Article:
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From "Yonik Seeley (Commented) (JIRA)" <j...@apache.org>
Subject [jira] [Commented] (LUCENE-3584) bulk postings should be codec private
Date Sun, 04 Dec 2011 00:34:39 GMT

    [ https://issues.apache.org/jira/browse/LUCENE-3584?page=com.atlassian.jira.plugin.system.issuetabpanels:comment-tabpanel&focusedCommentId=13162246#comment-13162246
] 

Yonik Seeley commented on LUCENE-3584:
--------------------------------------

I tested Solr's faceting code (the enum method that steps over terms and uses the filterCache),
with minDf set high enough so that the filterCache wouldn't be used (i.e.it directly uses
DocsEnum to calculate the count for the term).  %increase when we were using the bulk API
= r208282/trunk time (i.e. performance is measured as change in throughput... so going from
400ms to 200ms is expressed as 100% increase in throughput).
 
|number of terms|documents per term|bulk API performance increase|
|10000000|1|2.1|
|1000000|10|3.0|
|1000|10000|8.9|
|10|1000000|51.6|

So when terms match many documents, we've had quite a drop-off due to the removal of the bulk
API.
                
> bulk postings should be codec private
> -------------------------------------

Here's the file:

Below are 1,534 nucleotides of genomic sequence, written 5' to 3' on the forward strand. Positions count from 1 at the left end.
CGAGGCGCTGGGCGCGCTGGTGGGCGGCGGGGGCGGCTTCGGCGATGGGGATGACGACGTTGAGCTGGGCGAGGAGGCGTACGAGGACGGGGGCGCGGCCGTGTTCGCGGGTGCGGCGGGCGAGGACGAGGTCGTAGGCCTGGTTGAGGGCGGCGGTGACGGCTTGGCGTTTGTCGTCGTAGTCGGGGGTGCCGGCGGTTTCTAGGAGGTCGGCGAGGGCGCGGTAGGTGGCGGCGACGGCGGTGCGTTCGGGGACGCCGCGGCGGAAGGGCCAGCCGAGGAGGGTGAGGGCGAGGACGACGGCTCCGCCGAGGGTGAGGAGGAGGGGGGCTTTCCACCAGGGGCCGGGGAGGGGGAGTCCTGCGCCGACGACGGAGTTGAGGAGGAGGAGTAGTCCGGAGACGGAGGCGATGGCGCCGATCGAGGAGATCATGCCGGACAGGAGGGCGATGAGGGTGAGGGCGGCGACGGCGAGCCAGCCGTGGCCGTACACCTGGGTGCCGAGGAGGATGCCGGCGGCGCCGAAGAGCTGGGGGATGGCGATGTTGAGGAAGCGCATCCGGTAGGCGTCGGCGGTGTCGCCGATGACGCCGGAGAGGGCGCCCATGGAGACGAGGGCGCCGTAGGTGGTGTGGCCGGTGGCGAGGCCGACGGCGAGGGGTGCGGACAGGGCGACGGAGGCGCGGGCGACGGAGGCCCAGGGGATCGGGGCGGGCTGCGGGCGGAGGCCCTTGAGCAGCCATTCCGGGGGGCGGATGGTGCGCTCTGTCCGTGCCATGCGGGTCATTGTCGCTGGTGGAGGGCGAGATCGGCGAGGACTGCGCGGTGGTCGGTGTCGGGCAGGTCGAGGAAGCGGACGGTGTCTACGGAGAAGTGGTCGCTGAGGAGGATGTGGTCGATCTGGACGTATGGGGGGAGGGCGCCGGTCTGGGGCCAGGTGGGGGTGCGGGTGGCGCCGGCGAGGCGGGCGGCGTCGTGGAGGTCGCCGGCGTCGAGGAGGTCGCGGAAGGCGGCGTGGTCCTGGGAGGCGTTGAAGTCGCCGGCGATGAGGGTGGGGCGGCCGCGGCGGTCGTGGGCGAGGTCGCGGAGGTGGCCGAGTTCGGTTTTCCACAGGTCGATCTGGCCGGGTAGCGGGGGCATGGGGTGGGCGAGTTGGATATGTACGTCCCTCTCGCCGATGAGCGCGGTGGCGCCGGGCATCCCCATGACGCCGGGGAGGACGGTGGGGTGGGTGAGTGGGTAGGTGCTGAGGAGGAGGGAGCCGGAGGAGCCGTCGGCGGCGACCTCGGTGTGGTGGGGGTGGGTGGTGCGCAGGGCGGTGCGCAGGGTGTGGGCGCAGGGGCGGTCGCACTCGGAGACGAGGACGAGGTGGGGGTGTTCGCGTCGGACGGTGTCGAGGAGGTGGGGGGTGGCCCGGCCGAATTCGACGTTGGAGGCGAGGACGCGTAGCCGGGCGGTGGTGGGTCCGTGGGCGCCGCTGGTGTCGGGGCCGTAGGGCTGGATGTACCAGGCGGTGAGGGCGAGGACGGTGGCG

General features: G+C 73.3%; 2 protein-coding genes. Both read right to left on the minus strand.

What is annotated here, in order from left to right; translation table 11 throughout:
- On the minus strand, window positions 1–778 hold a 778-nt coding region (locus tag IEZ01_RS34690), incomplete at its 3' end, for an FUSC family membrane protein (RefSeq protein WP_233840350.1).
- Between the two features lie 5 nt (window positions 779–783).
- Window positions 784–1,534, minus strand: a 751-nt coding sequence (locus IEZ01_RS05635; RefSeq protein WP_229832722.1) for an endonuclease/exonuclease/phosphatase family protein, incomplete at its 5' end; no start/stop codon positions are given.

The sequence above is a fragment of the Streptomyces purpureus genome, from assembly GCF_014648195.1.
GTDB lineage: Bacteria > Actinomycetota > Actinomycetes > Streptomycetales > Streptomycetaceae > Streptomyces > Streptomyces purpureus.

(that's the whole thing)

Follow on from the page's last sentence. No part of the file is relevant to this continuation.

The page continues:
>
>                 Key: LUCENE-3584
>                 URL: https://issues.apache.org/jira/browse/LUCENE-3584
>             Project: Lucene - Java
>          Issue Type: Task
>            Reporter: Robert Muir
>            Assignee: Robert Muir
>             Fix For: 4.0
>
>         Attachments: LUCENE-3584.patch
>
>
> In LUCENE-2723, a lot of work was done to speed up Lucene's bulk postings read API.
> There were some upsides:
> * you could specify things like 'i dont care about frequency data up front'.
>   This made things like multitermquery->filter and other consumers that don't
>   care about freqs faster. But this is unrelated to 'bulkness' and we have a
>   separate patch now for this on LUCENE-2929.
> * the buffersize for standardcodec was increased to 128, increasing performance
>   for TermQueries, but this was unrelated too.
> But there were serious downsides/nocommits:
> * the API was hairy because it tried to be 'one-size-fits-all'. This made consumer code
crazy.
> * the API could not really be specialized to your codec: e.g. could never take advantage
that e.g. docs and freqs are aligned.
> * the API forced codecs to implement delta encoding for things like documents and positions.

>   But this is totally up to the codec how it wants to encode! Some codecs might not use
delta encoding.
> * using such an API for positions was only theoretical, it would have been super complicated
and I doubt ever
>   performant or maintainable.
> * there was a regression with advance(), probably because the api forced you to do both
a linear scan thru
>   the remaining buffer, then refill...
> I think a cleaner approach is to let codecs do whatever they want to implement the DISI
> contract. This lets codecs have the freedom to implement whatever compression/buffering
they want
> for the best performance, and keeps consumers simple. If a codec uses delta encoding,
or if it wants
> to defer this to the last possible minute or do it at decode time, thats its own business.
Maybe a codec
> doesn't want to do any buffering at all.

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